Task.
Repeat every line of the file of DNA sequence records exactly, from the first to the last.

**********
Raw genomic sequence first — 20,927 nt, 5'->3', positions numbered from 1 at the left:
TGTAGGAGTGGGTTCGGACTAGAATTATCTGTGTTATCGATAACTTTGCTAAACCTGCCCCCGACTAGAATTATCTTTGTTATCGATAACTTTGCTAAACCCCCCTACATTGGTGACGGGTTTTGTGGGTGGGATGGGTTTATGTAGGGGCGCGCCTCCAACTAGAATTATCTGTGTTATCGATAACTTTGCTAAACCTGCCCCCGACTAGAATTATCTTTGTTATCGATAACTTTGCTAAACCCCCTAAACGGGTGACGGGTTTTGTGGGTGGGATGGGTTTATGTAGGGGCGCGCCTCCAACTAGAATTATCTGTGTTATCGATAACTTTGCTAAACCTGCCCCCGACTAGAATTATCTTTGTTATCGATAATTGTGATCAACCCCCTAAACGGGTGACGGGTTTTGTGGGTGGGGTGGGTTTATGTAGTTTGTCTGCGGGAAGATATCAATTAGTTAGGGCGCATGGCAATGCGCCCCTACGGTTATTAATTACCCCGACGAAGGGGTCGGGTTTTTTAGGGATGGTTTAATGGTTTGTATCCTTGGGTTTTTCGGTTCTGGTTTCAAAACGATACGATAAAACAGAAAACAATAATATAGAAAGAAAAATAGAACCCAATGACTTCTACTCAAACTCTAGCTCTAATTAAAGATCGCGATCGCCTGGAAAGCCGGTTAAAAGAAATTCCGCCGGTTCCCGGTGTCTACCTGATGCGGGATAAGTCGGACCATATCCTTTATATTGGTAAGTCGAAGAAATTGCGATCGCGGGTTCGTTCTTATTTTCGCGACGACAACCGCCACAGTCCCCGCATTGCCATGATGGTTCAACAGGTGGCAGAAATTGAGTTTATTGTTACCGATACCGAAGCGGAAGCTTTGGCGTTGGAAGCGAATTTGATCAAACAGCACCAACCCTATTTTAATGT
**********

Raw genomic sequence first — 20,927 nt, 5'->3', positions numbered from 1 at the left:
TGTAGGAGTGGGTTCGGACTAGAATTATCTGTGTTATCGATAACTTTGCTAAACCTGCCCCCGACTAGAATTATCTTTGTTATCGATAACTTTGCTAAACCCCCCTACATTGGTGACGGGTTTTGTGGGTGGGATGGGTTTATGTAGGGGCGCGCCTCCAACTAGAATTATCTGTGTTATCGATAACTTTGCTAAACCTGCCCCCGACTAGAATTATCTTTGTTATCGATAACTTTGCTAAACCCCCTAAACGGGTGACGGGTTTTGTGGGTGGGATGGGTTTATGTAGGGGCGCGCCTCCAACTAGAATTATCTGTGTTATCGATAACTTTGCTAAACCTGCCCCCGACTAGAATTATCTTTGTTATCGATAATTGTGATCAACCCCCTAAACGGGTGACGGGTTTTGTGGGTGGGGTGGGTTTATGTAGTTTGTCTGCGGGAAGATATCAATTAGTTAGGGCGCATGGCAATGCGCCCCTACGGTTATTAATTACCCCGACGAAGGGGTCGGGTTTTTTAGGGATGGTTTAATGGTTTGTATCCTTGGGTTTTTCGGTTCTGGTTTCAAAACGATACGATAAAACAGAAAACAATAATATAGAAAGAAAAATAGAACCCAATGACTTCTACTCAAACTCTAGCTCTAATTAAAGATCGCGATCGCCTGGAAAGCCGGTTAAAAGAAATTCCGCCGGTTCCCGGTGTCTACCTGATGCGGGATAAGTCGGACCATATCCTTTATATTGGTAAGTCGAAGAAATTGCGATCGCGGGTTCGTTCTTATTTTCGCGACGACAACCGCCACAGTCCCCGCATTGCCATGATGGTTCAACAGGTGGCAGAAATTGAGTTTATTGTTACCGATACCGAAGCGGAAGCTTTGGCGTTGGAAGCGAATTTGATCAAACAGCACCAACCCTATTTTAATGT